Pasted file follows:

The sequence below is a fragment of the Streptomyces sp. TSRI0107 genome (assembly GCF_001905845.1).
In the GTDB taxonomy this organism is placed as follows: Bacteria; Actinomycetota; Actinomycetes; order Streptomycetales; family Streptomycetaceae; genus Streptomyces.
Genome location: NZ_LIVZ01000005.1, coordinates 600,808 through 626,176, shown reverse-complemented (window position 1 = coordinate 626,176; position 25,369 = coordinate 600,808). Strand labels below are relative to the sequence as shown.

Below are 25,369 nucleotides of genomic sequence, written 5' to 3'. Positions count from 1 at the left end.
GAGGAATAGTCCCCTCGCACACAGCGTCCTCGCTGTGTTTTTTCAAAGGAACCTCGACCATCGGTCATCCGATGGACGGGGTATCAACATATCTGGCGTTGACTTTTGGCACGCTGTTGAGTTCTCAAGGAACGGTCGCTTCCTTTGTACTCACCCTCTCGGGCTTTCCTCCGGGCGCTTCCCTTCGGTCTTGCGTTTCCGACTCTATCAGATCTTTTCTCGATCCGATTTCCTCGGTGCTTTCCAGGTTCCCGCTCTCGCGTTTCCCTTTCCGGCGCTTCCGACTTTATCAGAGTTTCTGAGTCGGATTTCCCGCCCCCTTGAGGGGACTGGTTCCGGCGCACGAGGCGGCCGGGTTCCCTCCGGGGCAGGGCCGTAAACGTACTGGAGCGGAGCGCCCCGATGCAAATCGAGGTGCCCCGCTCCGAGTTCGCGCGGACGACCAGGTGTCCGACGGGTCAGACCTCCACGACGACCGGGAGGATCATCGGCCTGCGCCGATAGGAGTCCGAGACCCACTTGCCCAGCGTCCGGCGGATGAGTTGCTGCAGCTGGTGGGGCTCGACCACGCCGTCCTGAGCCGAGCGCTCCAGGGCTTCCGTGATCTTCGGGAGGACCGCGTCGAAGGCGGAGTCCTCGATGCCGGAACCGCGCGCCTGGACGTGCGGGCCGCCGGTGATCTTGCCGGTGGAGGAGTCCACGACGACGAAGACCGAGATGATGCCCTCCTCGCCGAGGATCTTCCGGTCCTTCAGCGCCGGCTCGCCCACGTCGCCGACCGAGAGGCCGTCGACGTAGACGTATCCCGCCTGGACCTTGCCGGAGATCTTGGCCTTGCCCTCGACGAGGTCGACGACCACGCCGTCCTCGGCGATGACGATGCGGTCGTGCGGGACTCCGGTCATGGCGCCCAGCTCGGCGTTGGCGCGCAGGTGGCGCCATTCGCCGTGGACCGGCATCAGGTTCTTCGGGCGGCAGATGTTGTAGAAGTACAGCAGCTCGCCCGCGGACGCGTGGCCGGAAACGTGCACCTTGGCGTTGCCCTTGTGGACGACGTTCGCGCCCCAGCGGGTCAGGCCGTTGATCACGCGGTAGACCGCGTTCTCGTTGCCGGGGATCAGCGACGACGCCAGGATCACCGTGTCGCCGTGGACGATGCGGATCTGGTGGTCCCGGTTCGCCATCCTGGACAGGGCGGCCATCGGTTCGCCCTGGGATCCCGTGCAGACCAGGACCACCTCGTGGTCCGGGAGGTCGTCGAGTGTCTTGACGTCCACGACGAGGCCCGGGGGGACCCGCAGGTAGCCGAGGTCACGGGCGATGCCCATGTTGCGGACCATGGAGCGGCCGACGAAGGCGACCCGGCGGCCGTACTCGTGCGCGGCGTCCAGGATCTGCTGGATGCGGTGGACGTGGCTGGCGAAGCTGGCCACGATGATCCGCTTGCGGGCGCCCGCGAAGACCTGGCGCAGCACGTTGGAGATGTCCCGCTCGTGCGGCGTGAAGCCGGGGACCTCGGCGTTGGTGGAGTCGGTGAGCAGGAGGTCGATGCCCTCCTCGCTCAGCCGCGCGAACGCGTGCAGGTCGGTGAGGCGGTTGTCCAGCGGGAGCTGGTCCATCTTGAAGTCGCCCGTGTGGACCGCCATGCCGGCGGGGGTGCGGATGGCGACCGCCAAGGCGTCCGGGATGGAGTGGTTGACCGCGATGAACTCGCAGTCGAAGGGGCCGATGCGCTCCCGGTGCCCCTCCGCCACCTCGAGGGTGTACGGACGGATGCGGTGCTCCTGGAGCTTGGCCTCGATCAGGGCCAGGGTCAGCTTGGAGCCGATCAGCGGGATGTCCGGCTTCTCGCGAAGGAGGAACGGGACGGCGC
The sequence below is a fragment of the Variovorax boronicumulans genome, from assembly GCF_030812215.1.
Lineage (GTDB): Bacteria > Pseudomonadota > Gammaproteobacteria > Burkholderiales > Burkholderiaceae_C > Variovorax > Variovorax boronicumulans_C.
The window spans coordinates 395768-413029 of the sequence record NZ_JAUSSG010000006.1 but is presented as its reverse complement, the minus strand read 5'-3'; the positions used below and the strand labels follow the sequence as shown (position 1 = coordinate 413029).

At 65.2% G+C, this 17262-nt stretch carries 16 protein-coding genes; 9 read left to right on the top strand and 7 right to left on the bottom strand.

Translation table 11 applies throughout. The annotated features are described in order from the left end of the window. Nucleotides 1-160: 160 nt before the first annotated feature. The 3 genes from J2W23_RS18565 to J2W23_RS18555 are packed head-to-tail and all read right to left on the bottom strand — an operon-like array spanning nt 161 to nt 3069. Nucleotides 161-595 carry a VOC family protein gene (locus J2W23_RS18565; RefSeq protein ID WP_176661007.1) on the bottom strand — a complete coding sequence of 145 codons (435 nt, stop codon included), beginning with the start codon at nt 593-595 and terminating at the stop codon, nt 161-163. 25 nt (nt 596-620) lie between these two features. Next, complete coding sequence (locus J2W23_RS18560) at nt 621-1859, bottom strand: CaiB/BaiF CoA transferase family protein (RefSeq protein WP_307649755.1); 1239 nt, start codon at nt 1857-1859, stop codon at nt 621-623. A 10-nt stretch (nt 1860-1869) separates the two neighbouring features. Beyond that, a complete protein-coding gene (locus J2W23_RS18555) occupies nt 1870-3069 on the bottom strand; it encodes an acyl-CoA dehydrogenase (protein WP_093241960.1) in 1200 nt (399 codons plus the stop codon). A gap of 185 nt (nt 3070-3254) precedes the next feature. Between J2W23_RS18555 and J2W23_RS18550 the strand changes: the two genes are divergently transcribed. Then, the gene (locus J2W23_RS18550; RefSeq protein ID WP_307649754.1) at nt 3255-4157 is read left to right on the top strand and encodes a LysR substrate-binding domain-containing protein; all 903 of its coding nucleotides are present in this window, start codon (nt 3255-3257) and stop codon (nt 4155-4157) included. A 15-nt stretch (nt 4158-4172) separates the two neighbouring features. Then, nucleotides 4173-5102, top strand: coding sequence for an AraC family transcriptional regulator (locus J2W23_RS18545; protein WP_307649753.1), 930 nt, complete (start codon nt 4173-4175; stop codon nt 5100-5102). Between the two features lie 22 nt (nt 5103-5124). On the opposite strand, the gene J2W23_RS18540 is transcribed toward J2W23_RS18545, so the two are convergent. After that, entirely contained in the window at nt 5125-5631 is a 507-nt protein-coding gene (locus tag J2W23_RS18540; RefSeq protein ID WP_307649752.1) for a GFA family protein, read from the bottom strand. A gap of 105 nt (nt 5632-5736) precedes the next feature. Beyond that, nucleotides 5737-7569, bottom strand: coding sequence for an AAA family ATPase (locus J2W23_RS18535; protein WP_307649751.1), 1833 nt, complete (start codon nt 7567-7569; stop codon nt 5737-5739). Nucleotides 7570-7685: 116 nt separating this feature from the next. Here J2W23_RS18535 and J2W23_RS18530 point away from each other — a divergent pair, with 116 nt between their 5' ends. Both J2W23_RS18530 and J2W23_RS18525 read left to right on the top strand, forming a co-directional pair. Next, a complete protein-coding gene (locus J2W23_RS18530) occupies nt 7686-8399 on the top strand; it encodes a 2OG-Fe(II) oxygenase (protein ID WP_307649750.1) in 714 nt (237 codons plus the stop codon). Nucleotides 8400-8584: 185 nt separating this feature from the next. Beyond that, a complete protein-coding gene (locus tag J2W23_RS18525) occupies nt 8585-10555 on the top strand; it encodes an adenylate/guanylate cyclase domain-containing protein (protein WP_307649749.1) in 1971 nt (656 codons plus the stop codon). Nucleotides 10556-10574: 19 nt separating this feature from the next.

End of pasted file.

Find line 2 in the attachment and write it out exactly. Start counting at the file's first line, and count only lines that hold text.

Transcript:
In the GTDB taxonomy this organism is placed as follows: Bacteria; Actinomycetota; Actinomycetes; order Streptomycetales; family Streptomycetaceae; genus Streptomyces.